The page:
The impacts of social media on mental health
Tags: Mental health
As a « 90’s », I feel very lucky for growing up in an environment barely without internet or smartphones.
However, this didn’t prevent me from being a victim of social media later on, as an adult.
In this article, I will share with you which were the impacts of social media on my mental health and which were the steps to attenuate the effects.
How it all started
To be honest, I’ve never been a social media fanatic. So of course, I had my Facebook and Twitter period where I posted daily some random stuff.
But I soon realized that sharing my thoughts about the weather on the internet wasn’t going to bring me anything.
Then arrived Instagram, the app standing out from the crowd with its squared and filtered images, that everyone was using without even knowing why (basically as all apps at the beginning) and that no one expected to grow as big as it did a decade later.
In the meantime, Instagram and my interest in fitness happened simultaneously.
I would even say that the app actually had me discover what muscular women looked like and had me want to look like them, which is pretty good knowing that lifting weights is still one of my passions today!
In this way, Instagram has first and foremost had a positive impact on my mental and physical health.
However, the years passed by and just as my fitness passion, Instagram evolved tremendously, which had me discover a lot of fitness models and bodybuilders accounts.
At some point, my Instagram feed was basically full of people sharing their awesome bodies.
What I thought was going to be a source of motivation to train harder actually converted into a pressure I was putting on myself on a daily basis, without even realizing it.
Scroll, scroll, scroll, until…
Every day I found myself unconsciously comparing myself to people who didn’t have the same journey, needs nor lifestyle as I did.
But because I was hoping to look like what I considered as #bodygoals back then, I literally started reproducing the lifestyle of these people I was following on social media.
Well, let me tell you that this was a huge mistake!
I’ve been going from an extreme to another in terms of training (long sessions without having enough rest) and in terms of nutrition (following low calorie diets and totally banning some group foods), which made me go through eating disorders (I talk more in details about it in this article).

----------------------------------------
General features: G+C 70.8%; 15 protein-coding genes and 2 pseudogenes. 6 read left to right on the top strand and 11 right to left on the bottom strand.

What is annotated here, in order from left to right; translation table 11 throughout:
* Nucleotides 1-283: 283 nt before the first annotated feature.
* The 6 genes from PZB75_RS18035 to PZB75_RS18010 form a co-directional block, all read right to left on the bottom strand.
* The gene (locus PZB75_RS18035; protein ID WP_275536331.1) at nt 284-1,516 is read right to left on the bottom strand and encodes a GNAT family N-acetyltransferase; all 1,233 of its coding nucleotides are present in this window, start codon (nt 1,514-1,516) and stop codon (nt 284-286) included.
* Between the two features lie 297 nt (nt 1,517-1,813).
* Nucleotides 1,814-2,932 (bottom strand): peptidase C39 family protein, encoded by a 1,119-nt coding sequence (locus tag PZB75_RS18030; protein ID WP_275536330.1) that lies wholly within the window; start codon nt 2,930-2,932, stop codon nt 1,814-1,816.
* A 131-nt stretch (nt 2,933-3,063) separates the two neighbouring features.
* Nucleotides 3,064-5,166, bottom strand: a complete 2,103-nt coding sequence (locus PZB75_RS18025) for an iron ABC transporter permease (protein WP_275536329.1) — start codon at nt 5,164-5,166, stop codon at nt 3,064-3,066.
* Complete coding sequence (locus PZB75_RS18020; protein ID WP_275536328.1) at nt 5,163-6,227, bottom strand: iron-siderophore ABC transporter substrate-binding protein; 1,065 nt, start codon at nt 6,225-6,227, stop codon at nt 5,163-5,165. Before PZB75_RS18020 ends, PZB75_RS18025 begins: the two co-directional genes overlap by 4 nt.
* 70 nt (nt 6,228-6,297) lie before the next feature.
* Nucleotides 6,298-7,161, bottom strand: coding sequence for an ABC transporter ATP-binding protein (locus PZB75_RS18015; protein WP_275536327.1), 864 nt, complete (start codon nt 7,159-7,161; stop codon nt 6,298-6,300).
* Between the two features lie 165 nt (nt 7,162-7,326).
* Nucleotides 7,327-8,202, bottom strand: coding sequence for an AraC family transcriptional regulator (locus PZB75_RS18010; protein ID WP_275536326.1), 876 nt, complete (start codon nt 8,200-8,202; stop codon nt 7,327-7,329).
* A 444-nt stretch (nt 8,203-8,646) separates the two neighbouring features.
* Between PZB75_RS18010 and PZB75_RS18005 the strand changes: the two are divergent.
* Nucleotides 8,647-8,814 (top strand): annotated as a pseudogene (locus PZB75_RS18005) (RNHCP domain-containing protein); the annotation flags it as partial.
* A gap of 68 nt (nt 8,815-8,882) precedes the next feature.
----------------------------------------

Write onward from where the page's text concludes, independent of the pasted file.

1. Realize that social media isn’t a fair representation of reality
Keep in mind that most of the time, people only post the highlights of their lives.
Unfortunately, too few people talk about the eating disorder behind their six-pack.
Too few people talk about their acne lying under their makeup or snapchat filters.
Too few people talk about the toxic relationships hiding behind the perfect looking couple or friendship pictures.
2. Limit your content consumption
Do you know how much time you spend daily on social media? If not, I highly recommend you to take a look at your statistics, you might be surprised!
If you are a person scrolling several hours a day, ask yourself if the time devoted to your favorite platforms is truly benefitting you. Think at how this time could be invested in your loved ones, your mental health or in working towards your dreams.
Personally, I try to avoid using my smartphone as soon as I wake up, while eating my meals and when accompanied by my loved ones.
Since then, I enjoy a lot more the present moment by concentrating all my attention to myself as soon as I wake up, by practicing mindful eating and by spending quality time with my friends and family.
3. Clear your Instagram account out
Another way to limit my content consumption has been to lighten my Instagram account by unfollowing a good amount of people; less content means less time to spend on the app.
Make sure you follow accounts that inspire you or people who you are very close to.
Unfollow accounts that you don’t identify with, people who make you question your worth or that you follow back out of “courtesy”.
Not following back or unfollowing people doesn’t (necessarily) mean you don’t appreciate them in real life!
4. Post mindful content
Finally, if I want to inspire you to consume content fitting your values, I also would like to inspire you to post content for the right reasons.
If a post is intended to prove something to yourself or to others, to be noticed by a particular person or to expect a certain amount of likes in return, then you might be using social media for the wrong reasons and could suffer from it.
I encourage you to post with the aim of sharing, inspiring and/or informing.
Do you feel pressured by social media? Let me know in the comments your tips on how to consume online content whilst keeping your sanity! Or come chat with me about this topic on Instagram @vlourish.